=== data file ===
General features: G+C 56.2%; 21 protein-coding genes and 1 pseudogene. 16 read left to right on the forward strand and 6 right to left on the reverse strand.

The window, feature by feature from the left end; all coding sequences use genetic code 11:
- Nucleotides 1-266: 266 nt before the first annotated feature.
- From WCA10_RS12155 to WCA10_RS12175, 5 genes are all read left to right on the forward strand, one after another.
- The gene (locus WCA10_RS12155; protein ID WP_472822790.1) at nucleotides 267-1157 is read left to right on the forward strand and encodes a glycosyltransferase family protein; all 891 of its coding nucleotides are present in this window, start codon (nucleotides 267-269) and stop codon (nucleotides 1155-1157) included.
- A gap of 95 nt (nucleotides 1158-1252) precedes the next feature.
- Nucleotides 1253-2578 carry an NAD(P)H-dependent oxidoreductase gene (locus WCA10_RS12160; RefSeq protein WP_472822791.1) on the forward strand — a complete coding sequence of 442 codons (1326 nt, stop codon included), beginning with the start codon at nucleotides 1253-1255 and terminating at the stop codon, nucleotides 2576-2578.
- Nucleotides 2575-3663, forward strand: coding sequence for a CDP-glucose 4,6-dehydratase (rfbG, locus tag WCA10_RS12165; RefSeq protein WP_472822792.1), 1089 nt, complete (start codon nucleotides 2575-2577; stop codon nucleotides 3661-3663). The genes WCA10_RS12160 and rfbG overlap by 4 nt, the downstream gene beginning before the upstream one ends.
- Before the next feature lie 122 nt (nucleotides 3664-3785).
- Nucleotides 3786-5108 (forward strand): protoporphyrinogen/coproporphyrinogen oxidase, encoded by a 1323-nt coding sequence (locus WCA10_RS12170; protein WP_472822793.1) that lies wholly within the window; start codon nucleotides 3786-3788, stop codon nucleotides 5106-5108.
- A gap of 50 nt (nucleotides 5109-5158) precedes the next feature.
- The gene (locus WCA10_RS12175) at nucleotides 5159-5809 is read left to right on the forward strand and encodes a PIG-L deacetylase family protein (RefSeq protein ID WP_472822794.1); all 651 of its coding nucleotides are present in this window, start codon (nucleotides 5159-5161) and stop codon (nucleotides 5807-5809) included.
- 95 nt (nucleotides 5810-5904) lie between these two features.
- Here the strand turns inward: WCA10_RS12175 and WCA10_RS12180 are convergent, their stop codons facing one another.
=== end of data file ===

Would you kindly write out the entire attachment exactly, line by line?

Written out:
General features: G+C 56.2%; 21 protein-coding genes and 1 pseudogene. 16 read left to right on the forward strand and 6 right to left on the reverse strand.

The window, feature by feature from the left end; all coding sequences use genetic code 11:
- Nucleotides 1-266: 266 nt before the first annotated feature.
- From WCA10_RS12155 to WCA10_RS12175, 5 genes are all read left to right on the forward strand, one after another.
- The gene (locus WCA10_RS12155; protein ID WP_472822790.1) at nucleotides 267-1157 is read left to right on the forward strand and encodes a glycosyltransferase family protein; all 891 of its coding nucleotides are present in this window, start codon (nucleotides 267-269) and stop codon (nucleotides 1155-1157) included.
- A gap of 95 nt (nucleotides 1158-1252) precedes the next feature.
- Nucleotides 1253-2578 carry an NAD(P)H-dependent oxidoreductase gene (locus WCA10_RS12160; RefSeq protein WP_472822791.1) on the forward strand — a complete coding sequence of 442 codons (1326 nt, stop codon included), beginning with the start codon at nucleotides 1253-1255 and terminating at the stop codon, nucleotides 2576-2578.
- Nucleotides 2575-3663, forward strand: coding sequence for a CDP-glucose 4,6-dehydratase (rfbG, locus tag WCA10_RS12165; RefSeq protein WP_472822792.1), 1089 nt, complete (start codon nucleotides 2575-2577; stop codon nucleotides 3661-3663). The genes WCA10_RS12160 and rfbG overlap by 4 nt, the downstream gene beginning before the upstream one ends.
- Before the next feature lie 122 nt (nucleotides 3664-3785).
- Nucleotides 3786-5108 (forward strand): protoporphyrinogen/coproporphyrinogen oxidase, encoded by a 1323-nt coding sequence (locus WCA10_RS12170; protein WP_472822793.1) that lies wholly within the window; start codon nucleotides 3786-3788, stop codon nucleotides 5106-5108.
- A gap of 50 nt (nucleotides 5109-5158) precedes the next feature.
- The gene (locus WCA10_RS12175) at nucleotides 5159-5809 is read left to right on the forward strand and encodes a PIG-L deacetylase family protein (RefSeq protein ID WP_472822794.1); all 651 of its coding nucleotides are present in this window, start codon (nucleotides 5159-5161) and stop codon (nucleotides 5807-5809) included.
- 95 nt (nucleotides 5810-5904) lie between these two features.
- Here the strand turns inward: WCA10_RS12175 and WCA10_RS12180 are convergent, their stop codons facing one another.